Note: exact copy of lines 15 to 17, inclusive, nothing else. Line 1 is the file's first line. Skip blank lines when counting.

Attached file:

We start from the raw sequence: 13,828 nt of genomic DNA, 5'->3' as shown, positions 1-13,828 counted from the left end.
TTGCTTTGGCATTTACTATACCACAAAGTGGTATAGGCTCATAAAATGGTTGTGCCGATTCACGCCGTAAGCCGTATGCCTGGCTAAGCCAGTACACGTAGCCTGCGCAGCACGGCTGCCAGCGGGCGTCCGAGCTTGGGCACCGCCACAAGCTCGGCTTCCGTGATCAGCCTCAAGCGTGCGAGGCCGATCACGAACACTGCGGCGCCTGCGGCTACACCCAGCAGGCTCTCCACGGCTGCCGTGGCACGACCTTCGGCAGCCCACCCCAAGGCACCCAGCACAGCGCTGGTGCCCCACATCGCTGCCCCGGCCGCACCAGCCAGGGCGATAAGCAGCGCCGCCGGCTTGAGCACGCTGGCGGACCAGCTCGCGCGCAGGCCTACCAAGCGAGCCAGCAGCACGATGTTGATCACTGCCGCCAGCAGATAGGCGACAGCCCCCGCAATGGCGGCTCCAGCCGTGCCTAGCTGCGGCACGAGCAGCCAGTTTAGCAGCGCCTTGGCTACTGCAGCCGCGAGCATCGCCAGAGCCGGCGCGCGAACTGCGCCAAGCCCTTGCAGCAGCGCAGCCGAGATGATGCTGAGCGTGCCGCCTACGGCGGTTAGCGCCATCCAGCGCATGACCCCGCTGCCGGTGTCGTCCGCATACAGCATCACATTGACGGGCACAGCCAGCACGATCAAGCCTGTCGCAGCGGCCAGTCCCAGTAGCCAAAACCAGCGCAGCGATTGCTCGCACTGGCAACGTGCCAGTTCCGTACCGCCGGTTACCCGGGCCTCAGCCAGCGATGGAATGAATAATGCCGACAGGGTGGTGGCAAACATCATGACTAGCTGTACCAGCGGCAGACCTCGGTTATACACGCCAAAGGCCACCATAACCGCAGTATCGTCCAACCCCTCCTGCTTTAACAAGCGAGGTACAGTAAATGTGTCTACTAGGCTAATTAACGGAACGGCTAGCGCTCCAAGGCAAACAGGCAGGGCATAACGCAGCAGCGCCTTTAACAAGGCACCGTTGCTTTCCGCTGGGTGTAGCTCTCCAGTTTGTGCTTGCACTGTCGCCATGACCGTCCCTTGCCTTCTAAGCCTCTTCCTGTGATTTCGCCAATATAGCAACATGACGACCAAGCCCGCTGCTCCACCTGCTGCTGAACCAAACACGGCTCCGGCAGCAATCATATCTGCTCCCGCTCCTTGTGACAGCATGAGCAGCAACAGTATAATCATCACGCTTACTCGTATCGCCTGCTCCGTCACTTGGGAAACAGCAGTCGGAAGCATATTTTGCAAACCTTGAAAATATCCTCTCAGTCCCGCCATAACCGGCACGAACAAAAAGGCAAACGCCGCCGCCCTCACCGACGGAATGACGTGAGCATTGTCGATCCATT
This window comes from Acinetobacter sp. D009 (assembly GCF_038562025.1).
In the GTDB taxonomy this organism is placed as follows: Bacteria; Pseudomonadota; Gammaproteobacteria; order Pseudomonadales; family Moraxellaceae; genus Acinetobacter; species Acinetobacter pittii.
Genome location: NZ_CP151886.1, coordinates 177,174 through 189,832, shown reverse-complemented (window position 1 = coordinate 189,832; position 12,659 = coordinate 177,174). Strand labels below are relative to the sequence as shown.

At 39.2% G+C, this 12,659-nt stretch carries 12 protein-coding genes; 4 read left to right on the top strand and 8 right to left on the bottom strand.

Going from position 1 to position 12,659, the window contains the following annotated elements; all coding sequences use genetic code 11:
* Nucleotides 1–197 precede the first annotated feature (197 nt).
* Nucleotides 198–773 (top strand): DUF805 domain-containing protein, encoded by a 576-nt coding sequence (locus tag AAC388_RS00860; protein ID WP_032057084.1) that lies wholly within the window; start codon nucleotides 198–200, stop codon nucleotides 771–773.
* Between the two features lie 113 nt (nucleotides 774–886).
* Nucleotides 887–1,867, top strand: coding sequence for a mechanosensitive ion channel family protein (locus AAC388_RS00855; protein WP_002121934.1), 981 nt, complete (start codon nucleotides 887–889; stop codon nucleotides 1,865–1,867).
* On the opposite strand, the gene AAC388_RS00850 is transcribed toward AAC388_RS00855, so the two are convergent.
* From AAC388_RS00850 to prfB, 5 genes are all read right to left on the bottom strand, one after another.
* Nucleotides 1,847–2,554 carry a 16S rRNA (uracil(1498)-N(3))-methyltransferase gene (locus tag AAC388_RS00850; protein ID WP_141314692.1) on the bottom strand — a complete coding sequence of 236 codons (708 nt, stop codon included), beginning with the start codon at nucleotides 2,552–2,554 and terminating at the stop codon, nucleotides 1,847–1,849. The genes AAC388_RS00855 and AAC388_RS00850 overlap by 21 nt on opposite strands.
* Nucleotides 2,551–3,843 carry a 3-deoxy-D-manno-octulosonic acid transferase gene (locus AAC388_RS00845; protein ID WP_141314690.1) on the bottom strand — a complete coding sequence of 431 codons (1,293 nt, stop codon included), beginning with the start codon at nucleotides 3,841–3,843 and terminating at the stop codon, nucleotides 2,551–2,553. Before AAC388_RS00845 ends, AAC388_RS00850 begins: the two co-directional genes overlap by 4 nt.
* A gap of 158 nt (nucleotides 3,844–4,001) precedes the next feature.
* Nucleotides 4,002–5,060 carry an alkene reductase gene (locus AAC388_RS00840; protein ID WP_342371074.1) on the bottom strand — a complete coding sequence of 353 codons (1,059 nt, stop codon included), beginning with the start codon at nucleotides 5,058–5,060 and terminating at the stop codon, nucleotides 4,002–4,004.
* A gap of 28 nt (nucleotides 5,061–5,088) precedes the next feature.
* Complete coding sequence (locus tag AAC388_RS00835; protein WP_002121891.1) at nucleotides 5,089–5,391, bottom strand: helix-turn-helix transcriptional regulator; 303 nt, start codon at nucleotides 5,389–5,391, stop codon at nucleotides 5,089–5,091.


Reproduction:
* Nucleotides 2,551–3,843 carry a 3-deoxy-D-manno-octulosonic acid transferase gene (locus AAC388_RS00845; protein ID WP_141314690.1) on the bottom strand — a complete coding sequence of 431 codons (1,293 nt, stop codon included), beginning with the start codon at nucleotides 3,841–3,843 and terminating at the stop codon, nucleotides 2,551–2,553. Before AAC388_RS00845 ends, AAC388_RS00850 begins: the two co-directional genes overlap by 4 nt.
* A gap of 158 nt (nucleotides 3,844–4,001) precedes the next feature.
* Nucleotides 4,002–5,060 carry an alkene reductase gene (locus AAC388_RS00840; protein ID WP_342371074.1) on the bottom strand — a complete coding sequence of 353 codons (1,059 nt, stop codon included), beginning with the start codon at nucleotides 5,058–5,060 and terminating at the stop codon, nucleotides 4,002–4,004.